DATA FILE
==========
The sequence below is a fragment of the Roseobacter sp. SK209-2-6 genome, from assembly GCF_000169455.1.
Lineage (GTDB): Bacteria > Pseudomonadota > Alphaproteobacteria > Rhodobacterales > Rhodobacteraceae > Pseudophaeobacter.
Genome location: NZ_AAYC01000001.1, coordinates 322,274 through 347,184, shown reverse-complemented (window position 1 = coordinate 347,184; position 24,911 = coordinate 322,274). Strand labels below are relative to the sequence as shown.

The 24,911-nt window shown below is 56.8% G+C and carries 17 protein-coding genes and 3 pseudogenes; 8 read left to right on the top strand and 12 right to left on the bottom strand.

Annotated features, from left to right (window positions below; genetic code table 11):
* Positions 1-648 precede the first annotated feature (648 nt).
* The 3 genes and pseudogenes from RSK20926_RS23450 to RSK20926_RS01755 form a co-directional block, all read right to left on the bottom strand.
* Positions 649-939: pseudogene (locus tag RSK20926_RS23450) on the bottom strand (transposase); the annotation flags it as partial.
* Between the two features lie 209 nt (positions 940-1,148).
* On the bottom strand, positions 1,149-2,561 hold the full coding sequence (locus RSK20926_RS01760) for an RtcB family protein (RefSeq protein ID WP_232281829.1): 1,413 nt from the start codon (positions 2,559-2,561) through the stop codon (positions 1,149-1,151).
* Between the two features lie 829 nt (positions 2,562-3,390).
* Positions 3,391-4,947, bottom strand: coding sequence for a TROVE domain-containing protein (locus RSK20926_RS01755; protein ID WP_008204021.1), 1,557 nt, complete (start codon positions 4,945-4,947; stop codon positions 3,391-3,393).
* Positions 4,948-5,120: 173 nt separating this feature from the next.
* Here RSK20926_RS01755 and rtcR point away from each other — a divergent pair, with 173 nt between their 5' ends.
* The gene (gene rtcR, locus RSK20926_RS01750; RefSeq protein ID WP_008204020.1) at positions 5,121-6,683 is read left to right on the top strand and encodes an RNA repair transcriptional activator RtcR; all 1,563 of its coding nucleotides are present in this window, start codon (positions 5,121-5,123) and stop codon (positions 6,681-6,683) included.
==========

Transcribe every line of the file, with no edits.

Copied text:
The sequence below is a fragment of the Roseobacter sp. SK209-2-6 genome, from assembly GCF_000169455.1.
Lineage (GTDB): Bacteria > Pseudomonadota > Alphaproteobacteria > Rhodobacterales > Rhodobacteraceae > Pseudophaeobacter.
Genome location: NZ_AAYC01000001.1, coordinates 322,274 through 347,184, shown reverse-complemented (window position 1 = coordinate 347,184; position 24,911 = coordinate 322,274). Strand labels below are relative to the sequence as shown.

The 24,911-nt window shown below is 56.8% G+C and carries 17 protein-coding genes and 3 pseudogenes; 8 read left to right on the top strand and 12 right to left on the bottom strand.

Annotated features, from left to right (window positions below; genetic code table 11):
* Positions 1-648 precede the first annotated feature (648 nt).
* The 3 genes and pseudogenes from RSK20926_RS23450 to RSK20926_RS01755 form a co-directional block, all read right to left on the bottom strand.
* Positions 649-939: pseudogene (locus tag RSK20926_RS23450) on the bottom strand (transposase); the annotation flags it as partial.
* Between the two features lie 209 nt (positions 940-1,148).
* On the bottom strand, positions 1,149-2,561 hold the full coding sequence (locus RSK20926_RS01760) for an RtcB family protein (RefSeq protein ID WP_232281829.1): 1,413 nt from the start codon (positions 2,559-2,561) through the stop codon (positions 1,149-1,151).
* Between the two features lie 829 nt (positions 2,562-3,390).
* Positions 3,391-4,947, bottom strand: coding sequence for a TROVE domain-containing protein (locus RSK20926_RS01755; protein ID WP_008204021.1), 1,557 nt, complete (start codon positions 4,945-4,947; stop codon positions 3,391-3,393).
* Positions 4,948-5,120: 173 nt separating this feature from the next.
* Here RSK20926_RS01755 and rtcR point away from each other — a divergent pair, with 173 nt between their 5' ends.
* The gene (gene rtcR, locus RSK20926_RS01750; RefSeq protein ID WP_008204020.1) at positions 5,121-6,683 is read left to right on the top strand and encodes an RNA repair transcriptional activator RtcR; all 1,563 of its coding nucleotides are present in this window, start codon (positions 5,121-5,123) and stop codon (positions 6,681-6,683) included.